Calcific tendinitis can be distinguished from adhesive capsulitis or frozen shoulder as there is no capsular pattern with this condition. The capsular pattern of restriction (greatest motion limitations in lateral rotation and then abduction) is a primary criteria for evaluation in the frozen shoulder. Shoulder bursitis can produce pain with various motions, but is usually not aggravated with resisted shoulder abduction. The resisted abduction usually increases discomfort in calcific tendinitis.
Treatment for calcific tendinitis differs from treatment of other shoulder disorders. A predictable pathological process has not been identified, and natural resolution of the condition can take years (3 to more than 10, with sometimes no improvement). It is generally dealt with conservatively, using non-operative modalities and with many cases responding positively to some of these approaches. Anti-inflammatories and steroid injections are usually recommended, along with transcutaneous electrical nerve stimulation and physical therapy, but these have limited benefit for this condition. Rest from offending activities also doesn't result in much improvement.
Ultrasound has shown the most positive results, but recent research indicates higher levels of ultrasound are required for improvement and that little to no improvement results from lower levels. Another recent study resulted in complete dissolution of the calcium deposits in 86.6 percent of treatment subjects with application of radial shock wave therapy, which is an application of a low- to medium-energy shock wave to the affected tissues.1 These modalities both aim to break up the calcium deposits.
A role for massage for calcific tendinitis has not been determined at this point. A study from 1999 found deep friction massage treatment combined with phonophoresis to be beneficial.2 Phonophoresis uses ultrasound to drive medication (usually anti-inflammatory medication) into the skin. More research is needed to evaluate the two treatments individually. Even if deep friction massage could possibly function to break up calcification in the tissue, it would likely be uncomfortable for the client.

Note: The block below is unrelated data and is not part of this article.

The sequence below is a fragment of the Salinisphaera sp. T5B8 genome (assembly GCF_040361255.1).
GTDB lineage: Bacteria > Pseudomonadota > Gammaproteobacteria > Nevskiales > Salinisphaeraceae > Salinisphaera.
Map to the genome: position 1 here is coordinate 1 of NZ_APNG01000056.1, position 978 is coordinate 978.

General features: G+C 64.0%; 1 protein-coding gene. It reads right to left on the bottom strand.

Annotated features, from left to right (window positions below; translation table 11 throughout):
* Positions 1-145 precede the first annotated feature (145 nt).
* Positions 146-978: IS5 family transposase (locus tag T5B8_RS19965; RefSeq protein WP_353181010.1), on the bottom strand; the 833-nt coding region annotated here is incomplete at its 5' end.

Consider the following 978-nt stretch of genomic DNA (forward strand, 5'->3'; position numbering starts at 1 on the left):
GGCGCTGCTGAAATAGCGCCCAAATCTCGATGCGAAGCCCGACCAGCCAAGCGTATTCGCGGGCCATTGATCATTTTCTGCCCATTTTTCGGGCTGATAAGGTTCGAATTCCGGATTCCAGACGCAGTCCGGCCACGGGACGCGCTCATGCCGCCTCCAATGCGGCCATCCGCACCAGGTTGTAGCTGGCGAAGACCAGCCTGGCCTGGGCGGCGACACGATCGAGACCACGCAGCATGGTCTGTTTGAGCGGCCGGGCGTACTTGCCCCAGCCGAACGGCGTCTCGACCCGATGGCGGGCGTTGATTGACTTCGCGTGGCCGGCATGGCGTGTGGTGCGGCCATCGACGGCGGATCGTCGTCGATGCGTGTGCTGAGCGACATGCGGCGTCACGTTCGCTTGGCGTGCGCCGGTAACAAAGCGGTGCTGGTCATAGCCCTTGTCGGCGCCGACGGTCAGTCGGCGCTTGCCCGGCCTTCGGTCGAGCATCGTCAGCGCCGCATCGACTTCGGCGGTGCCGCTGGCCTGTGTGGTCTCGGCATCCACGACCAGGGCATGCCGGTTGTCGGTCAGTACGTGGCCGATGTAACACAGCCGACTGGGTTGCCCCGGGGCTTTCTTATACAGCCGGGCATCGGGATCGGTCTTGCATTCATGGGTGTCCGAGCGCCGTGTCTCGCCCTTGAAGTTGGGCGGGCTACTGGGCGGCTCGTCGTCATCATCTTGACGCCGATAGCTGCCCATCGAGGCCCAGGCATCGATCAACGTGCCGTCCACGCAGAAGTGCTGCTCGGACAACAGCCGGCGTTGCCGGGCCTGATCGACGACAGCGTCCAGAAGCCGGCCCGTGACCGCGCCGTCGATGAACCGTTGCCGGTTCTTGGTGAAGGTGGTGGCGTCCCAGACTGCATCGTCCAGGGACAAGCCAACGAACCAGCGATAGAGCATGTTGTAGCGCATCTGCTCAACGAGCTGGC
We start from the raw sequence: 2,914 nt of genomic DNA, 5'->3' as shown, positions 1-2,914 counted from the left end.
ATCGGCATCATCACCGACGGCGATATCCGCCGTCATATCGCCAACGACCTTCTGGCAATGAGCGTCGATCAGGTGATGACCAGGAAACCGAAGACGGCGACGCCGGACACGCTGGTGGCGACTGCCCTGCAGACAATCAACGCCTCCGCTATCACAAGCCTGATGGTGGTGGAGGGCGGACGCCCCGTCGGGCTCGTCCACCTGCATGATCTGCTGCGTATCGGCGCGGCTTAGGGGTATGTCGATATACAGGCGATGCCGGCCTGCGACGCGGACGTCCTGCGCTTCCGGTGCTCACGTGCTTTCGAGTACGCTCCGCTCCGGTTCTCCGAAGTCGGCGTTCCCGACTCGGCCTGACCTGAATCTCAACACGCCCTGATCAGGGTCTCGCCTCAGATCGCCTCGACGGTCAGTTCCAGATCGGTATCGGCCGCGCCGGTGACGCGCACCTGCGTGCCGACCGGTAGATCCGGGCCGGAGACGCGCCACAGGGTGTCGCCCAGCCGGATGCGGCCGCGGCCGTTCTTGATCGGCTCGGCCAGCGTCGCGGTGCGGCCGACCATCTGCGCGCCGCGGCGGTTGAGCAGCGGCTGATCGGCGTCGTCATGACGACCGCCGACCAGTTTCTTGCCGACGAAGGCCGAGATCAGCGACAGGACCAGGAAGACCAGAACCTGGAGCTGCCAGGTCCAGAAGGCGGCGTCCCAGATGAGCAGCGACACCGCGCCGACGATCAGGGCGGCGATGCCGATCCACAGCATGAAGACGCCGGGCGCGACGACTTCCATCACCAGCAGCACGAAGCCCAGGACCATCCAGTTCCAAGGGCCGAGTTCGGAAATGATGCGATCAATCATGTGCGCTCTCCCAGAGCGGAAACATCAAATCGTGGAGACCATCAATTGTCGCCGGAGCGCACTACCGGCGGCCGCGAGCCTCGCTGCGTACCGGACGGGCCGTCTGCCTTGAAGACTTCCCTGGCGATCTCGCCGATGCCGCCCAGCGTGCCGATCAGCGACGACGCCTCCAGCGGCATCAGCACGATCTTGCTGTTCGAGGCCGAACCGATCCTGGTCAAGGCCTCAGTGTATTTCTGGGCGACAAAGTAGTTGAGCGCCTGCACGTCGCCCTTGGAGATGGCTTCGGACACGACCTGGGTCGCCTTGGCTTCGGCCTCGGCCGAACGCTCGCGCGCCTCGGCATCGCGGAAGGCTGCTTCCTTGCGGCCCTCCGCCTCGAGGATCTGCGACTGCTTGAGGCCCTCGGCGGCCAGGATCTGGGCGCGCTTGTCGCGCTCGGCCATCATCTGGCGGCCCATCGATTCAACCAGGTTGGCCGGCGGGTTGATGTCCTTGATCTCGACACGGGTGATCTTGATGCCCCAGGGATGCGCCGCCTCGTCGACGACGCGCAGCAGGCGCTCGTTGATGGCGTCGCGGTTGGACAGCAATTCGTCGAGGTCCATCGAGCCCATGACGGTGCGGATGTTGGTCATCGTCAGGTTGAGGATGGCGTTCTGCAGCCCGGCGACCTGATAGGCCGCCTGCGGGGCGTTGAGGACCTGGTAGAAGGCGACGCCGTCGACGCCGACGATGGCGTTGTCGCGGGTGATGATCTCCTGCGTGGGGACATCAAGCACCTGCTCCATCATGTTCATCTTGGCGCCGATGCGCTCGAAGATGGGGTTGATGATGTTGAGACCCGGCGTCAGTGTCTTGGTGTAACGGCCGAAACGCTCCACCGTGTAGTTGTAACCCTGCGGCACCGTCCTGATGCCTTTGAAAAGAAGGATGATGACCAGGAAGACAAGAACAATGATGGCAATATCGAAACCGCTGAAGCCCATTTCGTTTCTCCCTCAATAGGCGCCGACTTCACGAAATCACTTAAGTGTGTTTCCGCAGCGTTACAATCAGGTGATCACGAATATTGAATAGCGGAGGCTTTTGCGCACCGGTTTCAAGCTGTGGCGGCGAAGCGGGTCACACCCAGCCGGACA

Further, massage could aggravate the client's condition. For this reason, applying direct massage on tendons with calcifications is not recommended. If calcific tendinitis is suspected, the massage practitioner should refer the client to a physician. However massage could be used for general pain relief in associated tissues and general relaxation, unless it produces pain. Because calcific tendinitis can lead to frozen shoulder from restricted mobility, massage (in the non-calcified tissues) and passive range of motion may be used as prevention by keeping the shoulder mobile.
Finally, complicated cases may be treated by a physician with a needling technique if conservative treatments have provided no pain relief or benefit. This is a technique in which a hypodermic needle is inserted into the calcium deposit. The needle is then used like a probe to break up the calcified deposits in the tendon tissue. A local anesthetic or corticosteroids are used in conjunction.
An individual with calcific tendinitis may seek the help of a massage practitioner believing they have some other type of pain condition in the shoulder. If the pain pattern for that individual is similar to that described above, calcific tendinitis should be considered. Thorough assessment and evaluation will be helpful to discriminate between calcific tendinitis and other soft-tissue disorders such as rotator cuff pathology, impingement, or adhesive capsulitis. Making these distinctions is important for this condition. Clients suspected to have calcific tendinitis should be referred to a physician, even if the client chooses to continue massage for mild pain relief.
Click here for more information about Whitney Lowe, LMT.